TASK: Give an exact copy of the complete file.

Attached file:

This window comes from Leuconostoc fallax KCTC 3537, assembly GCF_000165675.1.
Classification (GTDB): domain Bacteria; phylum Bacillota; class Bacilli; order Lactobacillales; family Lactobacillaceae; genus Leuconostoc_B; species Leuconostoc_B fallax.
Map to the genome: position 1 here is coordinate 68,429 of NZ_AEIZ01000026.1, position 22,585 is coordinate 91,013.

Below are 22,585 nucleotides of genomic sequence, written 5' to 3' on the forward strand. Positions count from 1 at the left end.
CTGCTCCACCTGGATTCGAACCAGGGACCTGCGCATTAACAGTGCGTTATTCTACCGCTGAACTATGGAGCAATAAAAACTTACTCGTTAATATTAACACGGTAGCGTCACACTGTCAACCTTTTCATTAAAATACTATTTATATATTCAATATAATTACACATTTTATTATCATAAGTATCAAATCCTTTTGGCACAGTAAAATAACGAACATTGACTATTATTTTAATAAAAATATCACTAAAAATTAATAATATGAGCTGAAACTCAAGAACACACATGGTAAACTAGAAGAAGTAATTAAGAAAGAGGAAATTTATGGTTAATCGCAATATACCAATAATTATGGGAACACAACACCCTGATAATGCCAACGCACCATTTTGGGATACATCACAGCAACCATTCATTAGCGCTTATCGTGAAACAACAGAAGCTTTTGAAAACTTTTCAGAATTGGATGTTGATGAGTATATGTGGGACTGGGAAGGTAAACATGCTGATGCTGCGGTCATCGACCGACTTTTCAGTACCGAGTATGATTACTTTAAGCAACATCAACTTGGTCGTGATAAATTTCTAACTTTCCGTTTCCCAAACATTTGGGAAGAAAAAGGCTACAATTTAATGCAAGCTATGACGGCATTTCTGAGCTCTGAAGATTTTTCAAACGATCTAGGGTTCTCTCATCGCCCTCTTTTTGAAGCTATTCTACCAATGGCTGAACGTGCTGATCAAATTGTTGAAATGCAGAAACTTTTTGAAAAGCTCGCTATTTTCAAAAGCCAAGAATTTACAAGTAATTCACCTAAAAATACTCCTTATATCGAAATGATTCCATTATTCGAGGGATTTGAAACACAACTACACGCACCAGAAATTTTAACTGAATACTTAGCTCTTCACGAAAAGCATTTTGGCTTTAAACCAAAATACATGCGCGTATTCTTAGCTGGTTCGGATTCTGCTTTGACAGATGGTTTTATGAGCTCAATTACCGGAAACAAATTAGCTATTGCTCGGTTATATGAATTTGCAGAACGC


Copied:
This window comes from Leuconostoc fallax KCTC 3537, assembly GCF_000165675.1.
Classification (GTDB): domain Bacteria; phylum Bacillota; class Bacilli; order Lactobacillales; family Lactobacillaceae; genus Leuconostoc_B; species Leuconostoc_B fallax.
Map to the genome: position 1 here is coordinate 68,429 of NZ_AEIZ01000026.1, position 22,585 is coordinate 91,013.

Below are 22,585 nucleotides of genomic sequence, written 5' to 3' on the forward strand. Positions count from 1 at the left end.
CTGCTCCACCTGGATTCGAACCAGGGACCTGCGCATTAACAGTGCGTTATTCTACCGCTGAACTATGGAGCAATAAAAACTTACTCGTTAATATTAACACGGTAGCGTCACACTGTCAACCTTTTCATTAAAATACTATTTATATATTCAATATAATTACACATTTTATTATCATAAGTATCAAATCCTTTTGGCACAGTAAAATAACGAACATTGACTATTATTTTAATAAAAATATCACTAAAAATTAATAATATGAGCTGAAACTCAAGAACACACATGGTAAACTAGAAGAAGTAATTAAGAAAGAGGAAATTTATGGTTAATCGCAATATACCAATAATTATGGGAACACAACACCCTGATAATGCCAACGCACCATTTTGGGATACATCACAGCAACCATTCATTAGCGCTTATCGTGAAACAACAGAAGCTTTTGAAAACTTTTCAGAATTGGATGTTGATGAGTATATGTGGGACTGGGAAGGTAAACATGCTGATGCTGCGGTCATCGACCGACTTTTCAGTACCGAGTATGATTACTTTAAGCAACATCAACTTGGTCGTGATAAATTTCTAACTTTCCGTTTCCCAAACATTTGGGAAGAAAAAGGCTACAATTTAATGCAAGCTATGACGGCATTTCTGAGCTCTGAAGATTTTTCAAACGATCTAGGGTTCTCTCATCGCCCTCTTTTTGAAGCTATTCTACCAATGGCTGAACGTGCTGATCAAATTGTTGAAATGCAGAAACTTTTTGAAAAGCTCGCTATTTTCAAAAGCCAAGAATTTACAAGTAATTCACCTAAAAATACTCCTTATATCGAAATGATTCCATTATTCGAGGGATTTGAAACACAACTACACGCACCAGAAATTTTAACTGAATACTTAGCTCTTCACGAAAAGCATTTTGGCTTTAAACCAAAATACATGCGCGTATTCTTAGCTGGTTCGGATTCTGCTTTGACAGATGGTTTTATGAGCTCAATTACCGGAAACAAATTAGCTATTGCTCGGTTATATGAATTTGCAGAACGC